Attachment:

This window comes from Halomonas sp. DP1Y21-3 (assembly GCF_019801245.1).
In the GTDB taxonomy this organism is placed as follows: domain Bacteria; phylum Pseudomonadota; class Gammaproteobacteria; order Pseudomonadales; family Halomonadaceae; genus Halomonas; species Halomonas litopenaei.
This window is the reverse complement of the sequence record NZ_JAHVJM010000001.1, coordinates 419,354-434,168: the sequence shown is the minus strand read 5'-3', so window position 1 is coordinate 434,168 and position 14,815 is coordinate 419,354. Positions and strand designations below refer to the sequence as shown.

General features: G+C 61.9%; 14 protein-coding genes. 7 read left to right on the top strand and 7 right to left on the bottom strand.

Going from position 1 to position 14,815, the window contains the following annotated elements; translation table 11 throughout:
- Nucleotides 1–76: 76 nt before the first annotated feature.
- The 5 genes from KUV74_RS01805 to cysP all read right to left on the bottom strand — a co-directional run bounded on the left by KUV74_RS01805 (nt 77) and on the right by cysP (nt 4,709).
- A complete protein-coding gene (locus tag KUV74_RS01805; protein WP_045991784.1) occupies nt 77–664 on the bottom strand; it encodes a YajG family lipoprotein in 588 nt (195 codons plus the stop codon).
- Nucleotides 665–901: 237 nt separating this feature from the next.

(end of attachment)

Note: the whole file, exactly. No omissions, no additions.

This window comes from Halomonas sp. DP1Y21-3 (assembly GCF_019801245.1).
In the GTDB taxonomy this organism is placed as follows: domain Bacteria; phylum Pseudomonadota; class Gammaproteobacteria; order Pseudomonadales; family Halomonadaceae; genus Halomonas; species Halomonas litopenaei.
This window is the reverse complement of the sequence record NZ_JAHVJM010000001.1, coordinates 419,354-434,168: the sequence shown is the minus strand read 5'-3', so window position 1 is coordinate 434,168 and position 14,815 is coordinate 419,354. Positions and strand designations below refer to the sequence as shown.

General features: G+C 61.9%; 14 protein-coding genes. 7 read left to right on the top strand and 7 right to left on the bottom strand.

Going from position 1 to position 14,815, the window contains the following annotated elements; translation table 11 throughout:
- Nucleotides 1–76: 76 nt before the first annotated feature.
- The 5 genes from KUV74_RS01805 to cysP all read right to left on the bottom strand — a co-directional run bounded on the left by KUV74_RS01805 (nt 77) and on the right by cysP (nt 4,709).
- A complete protein-coding gene (locus tag KUV74_RS01805; protein WP_045991784.1) occupies nt 77–664 on the bottom strand; it encodes a YajG family lipoprotein in 588 nt (195 codons plus the stop codon).
- Nucleotides 665–901: 237 nt separating this feature from the next.